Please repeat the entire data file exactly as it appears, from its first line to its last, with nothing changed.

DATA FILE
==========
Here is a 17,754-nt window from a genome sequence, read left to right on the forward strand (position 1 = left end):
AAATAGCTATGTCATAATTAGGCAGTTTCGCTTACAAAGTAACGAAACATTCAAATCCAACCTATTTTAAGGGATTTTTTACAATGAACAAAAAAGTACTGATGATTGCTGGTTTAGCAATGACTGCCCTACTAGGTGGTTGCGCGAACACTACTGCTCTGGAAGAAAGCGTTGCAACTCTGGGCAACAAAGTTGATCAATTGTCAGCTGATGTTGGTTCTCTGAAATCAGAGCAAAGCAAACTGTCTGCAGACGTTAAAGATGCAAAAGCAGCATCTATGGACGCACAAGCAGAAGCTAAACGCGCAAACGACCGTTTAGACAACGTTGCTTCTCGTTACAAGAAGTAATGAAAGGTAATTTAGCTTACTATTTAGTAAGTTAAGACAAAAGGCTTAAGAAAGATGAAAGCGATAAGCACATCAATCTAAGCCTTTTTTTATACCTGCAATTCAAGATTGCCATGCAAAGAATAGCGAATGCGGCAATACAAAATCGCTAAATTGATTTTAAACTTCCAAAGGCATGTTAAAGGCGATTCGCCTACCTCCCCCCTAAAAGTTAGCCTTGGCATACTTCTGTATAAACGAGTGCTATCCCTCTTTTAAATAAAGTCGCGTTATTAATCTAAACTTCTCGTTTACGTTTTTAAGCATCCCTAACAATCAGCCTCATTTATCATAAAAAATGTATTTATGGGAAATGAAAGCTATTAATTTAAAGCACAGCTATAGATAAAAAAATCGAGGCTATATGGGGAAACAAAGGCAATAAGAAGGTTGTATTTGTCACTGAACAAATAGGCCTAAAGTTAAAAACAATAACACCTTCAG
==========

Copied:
Here is a 17,754-nt window from a genome sequence, read left to right on the forward strand (position 1 = left end):
AAATAGCTATGTCATAATTAGGCAGTTTCGCTTACAAAGTAACGAAACATTCAAATCCAACCTATTTTAAGGGATTTTTTACAATGAACAAAAAAGTACTGATGATTGCTGGTTTAGCAATGACTGCCCTACTAGGTGGTTGCGCGAACACTACTGCTCTGGAAGAAAGCGTTGCAACTCTGGGCAACAAAGTTGATCAATTGTCAGCTGATGTTGGTTCTCTGAAATCAGAGCAAAGCAAACTGTCTGCAGACGTTAAAGATGCAAAAGCAGCATCTATGGACGCACAAGCAGAAGCTAAACGCGCAAACGACCGTTTAGACAACGTTGCTTCTCGTTACAAGAAGTAATGAAAGGTAATTTAGCTTACTATTTAGTAAGTTAAGACAAAAGGCTTAAGAAAGATGAAAGCGATAAGCACATCAATCTAAGCCTTTTTTTATACCTGCAATTCAAGATTGCCATGCAAAGAATAGCGAATGCGGCAATACAAAATCGCTAAATTGATTTTAAACTTCCAAAGGCATGTTAAAGGCGATTCGCCTACCTCCCCCCTAAAAGTTAGCCTTGGCATACTTCTGTATAAACGAGTGCTATCCCTCTTTTAAATAAAGTCGCGTTATTAATCTAAACTTCTCGTTTACGTTTTTAAGCATCCCTAACAATCAGCCTCATTTATCATAAAAAATGTATTTATGGGAAATGAAAGCTATTAATTTAAAGCACAGCTATAGATAAAAAAATCGAGGCTATATGGGGAAACAAAGGCAATAAGAAGGTTGTATTTGTCACTGAACAAATAGGCCTAAAGTTAAAAACAATAACACCTTCAG